When I was "the tech guy" (and a math and science teacher and the Drama Club Advisor) at our local high school, I often said that if our students devoted as much time to their studies as they did to trying to bypass our content filter, we'd have a bunch of Rhodes Scholars. It only got worse when I made the mistake of getting into administration as the district's first technology director. Not only did I dramatically increase bandwidth at all of our schools, making the Internet a much more attractive place to look for trouble, but I inherited a variety of legacy firewalls and content filters scattered among our schools.
Ultimately, the experience led me to write a book on DIY firewalls with a particular focus on content filtering. In public K12 schools, content filtering isn't just a nice-to-have. It's a requirement if you want to get E-rate funding and keep angry parents, complaining about the naughty pictures that little Johnny found, out of your office. Content filters, though, are the bane of most students' existence when all they really want out of life is to troll their friends' Instagrams or download music with more bandwidth than they have at home.
As most of us in the corporate world know, content filters aren't just kid stuff. They pop up all over the place, keeping us on task or, more importantly, keeping us out of trouble. Most of us in the corporate world would also agree we don't need some sort of digital nanny keeping us out of trouble or making sure that we're working all the time. If we need breaks, we'll take breaks, and the occasional cat video on YouTube probably won't make or break our respective organizations. Content filters, however, are often the first line of defense against malicious and compromised websites. The less savory regions of the Internet are not known for being malware-free. Many of those very websites that get blocked for objectionable content are also home to drive-by malware and a host of potential security problems, just waiting to exploit a weakness in your device's OS.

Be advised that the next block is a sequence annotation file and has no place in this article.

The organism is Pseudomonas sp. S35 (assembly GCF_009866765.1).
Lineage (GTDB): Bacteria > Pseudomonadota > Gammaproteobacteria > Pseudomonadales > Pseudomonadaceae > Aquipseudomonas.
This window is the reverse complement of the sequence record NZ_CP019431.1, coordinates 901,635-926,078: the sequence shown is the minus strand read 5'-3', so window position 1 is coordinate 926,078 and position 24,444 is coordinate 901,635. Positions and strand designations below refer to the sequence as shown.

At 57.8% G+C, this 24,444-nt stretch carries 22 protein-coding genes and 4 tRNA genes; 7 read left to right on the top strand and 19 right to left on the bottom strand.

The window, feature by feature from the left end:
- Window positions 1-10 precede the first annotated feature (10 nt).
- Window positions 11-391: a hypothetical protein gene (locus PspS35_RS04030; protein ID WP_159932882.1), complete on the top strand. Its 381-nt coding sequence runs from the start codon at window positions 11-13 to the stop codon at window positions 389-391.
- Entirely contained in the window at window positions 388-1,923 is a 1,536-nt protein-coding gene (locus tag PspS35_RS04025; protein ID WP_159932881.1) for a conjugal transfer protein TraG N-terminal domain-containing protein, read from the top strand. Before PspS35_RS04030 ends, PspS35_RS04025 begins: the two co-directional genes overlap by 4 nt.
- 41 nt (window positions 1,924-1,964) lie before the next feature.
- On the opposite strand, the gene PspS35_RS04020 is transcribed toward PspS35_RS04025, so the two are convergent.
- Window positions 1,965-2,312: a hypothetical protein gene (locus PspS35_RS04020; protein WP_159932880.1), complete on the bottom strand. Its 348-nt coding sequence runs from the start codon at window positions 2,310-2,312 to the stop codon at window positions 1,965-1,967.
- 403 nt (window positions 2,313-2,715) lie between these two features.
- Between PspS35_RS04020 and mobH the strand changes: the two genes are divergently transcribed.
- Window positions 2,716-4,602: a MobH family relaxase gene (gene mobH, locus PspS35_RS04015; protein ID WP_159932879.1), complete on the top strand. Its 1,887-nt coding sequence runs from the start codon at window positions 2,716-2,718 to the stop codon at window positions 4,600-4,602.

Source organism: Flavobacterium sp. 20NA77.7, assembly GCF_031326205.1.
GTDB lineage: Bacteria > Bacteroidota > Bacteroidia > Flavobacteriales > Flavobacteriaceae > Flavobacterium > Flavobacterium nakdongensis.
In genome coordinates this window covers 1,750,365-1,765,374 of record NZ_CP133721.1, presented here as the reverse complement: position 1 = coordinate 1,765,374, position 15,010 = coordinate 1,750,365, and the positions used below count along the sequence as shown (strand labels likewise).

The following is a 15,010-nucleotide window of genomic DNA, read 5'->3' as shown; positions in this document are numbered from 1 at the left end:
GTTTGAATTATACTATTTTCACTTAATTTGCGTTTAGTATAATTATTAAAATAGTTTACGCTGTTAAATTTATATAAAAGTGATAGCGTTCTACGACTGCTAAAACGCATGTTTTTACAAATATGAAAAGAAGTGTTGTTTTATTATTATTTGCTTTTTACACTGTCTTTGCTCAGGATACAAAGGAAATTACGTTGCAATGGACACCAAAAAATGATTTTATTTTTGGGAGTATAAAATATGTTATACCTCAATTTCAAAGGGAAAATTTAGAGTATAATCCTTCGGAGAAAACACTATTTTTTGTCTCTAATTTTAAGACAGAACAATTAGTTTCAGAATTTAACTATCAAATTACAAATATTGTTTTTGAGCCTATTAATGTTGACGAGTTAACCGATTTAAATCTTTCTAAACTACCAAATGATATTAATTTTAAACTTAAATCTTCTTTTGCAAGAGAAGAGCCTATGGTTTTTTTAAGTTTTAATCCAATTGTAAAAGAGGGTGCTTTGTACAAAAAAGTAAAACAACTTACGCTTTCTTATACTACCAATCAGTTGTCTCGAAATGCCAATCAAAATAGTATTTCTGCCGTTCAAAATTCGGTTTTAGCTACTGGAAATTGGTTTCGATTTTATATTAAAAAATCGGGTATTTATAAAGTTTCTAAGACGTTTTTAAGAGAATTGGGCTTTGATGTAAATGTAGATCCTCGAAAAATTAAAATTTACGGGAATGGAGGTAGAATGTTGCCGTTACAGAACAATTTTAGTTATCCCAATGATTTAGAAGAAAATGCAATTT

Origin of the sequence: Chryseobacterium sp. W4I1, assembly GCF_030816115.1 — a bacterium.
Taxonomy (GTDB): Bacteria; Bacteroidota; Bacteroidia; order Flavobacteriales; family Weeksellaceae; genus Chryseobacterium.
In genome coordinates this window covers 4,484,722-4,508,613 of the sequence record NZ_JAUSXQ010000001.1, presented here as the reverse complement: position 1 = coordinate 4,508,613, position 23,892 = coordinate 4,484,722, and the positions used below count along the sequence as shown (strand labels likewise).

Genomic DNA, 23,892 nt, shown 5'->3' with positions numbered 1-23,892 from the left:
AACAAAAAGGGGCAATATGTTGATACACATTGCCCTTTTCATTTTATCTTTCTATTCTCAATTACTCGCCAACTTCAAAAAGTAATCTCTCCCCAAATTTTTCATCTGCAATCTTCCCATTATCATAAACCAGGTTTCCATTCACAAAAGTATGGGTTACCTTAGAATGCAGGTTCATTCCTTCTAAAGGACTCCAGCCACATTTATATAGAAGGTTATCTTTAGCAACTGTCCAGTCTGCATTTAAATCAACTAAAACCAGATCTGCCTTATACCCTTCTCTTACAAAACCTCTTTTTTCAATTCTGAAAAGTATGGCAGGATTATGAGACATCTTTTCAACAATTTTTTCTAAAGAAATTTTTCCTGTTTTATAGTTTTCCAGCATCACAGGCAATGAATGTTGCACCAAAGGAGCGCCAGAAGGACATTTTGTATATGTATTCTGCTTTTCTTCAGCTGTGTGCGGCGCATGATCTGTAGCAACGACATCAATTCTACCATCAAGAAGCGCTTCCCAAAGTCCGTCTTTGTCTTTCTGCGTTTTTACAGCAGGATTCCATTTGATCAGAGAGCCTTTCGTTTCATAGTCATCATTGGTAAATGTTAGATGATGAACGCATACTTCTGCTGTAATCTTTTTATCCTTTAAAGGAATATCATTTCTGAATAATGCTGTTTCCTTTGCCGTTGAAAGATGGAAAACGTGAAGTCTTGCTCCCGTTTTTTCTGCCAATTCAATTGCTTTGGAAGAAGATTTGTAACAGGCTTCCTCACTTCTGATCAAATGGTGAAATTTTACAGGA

The other day I was at Fortinet headquarters to film a webcast. I accidentally clicked a link on my personal email while I ate lunch - a careless swipe of the thumb was all it took in an email that Gmail hadn't flagged as spam. Suddenly my browser redirected and the corporate content filters were telling me how naughty I was for trying to access pornography on the network. Not my usual lunchtime activity, of course, but the content filters kept me out of harm's way before any other service picked up a potential issue.
Content filters, of course, also allow organizations to implement policy and the exact nature of that policy is worthy of some substantial internal discussion. The filters are just tools and largely block what admins say to block, even if those are just broad categories set by the firewall/content filter vendor. In K12 schools, the level of filtering tends to be fairly strict for a variety of fairly obvious reasons. In university settings, students are given much more latitude while administrative jobs often see stricter filtering for network protections. Some organizations take a fairly Draconian approach. Again, this is a matter of policy. As long as the technology can implement whatever policies are in place, it's doing its job.
Bottom line? Content filters can be annoying, frustrating, or even maddening for end users. Until they don't have to explain to their helpdesks why their computers keep popping up Viagra ads. For the system administrator, they are critical pieces of the network security picture and one more layer of protection for their networks and data assets. Just remember that the stricter the filtering without clearly communicated, thoughtful policies behind the filters, the more likely users are to try to circumvent the filters. And that is a far bigger drain on productivity and risk to security than the occasional Facebook post or cat video.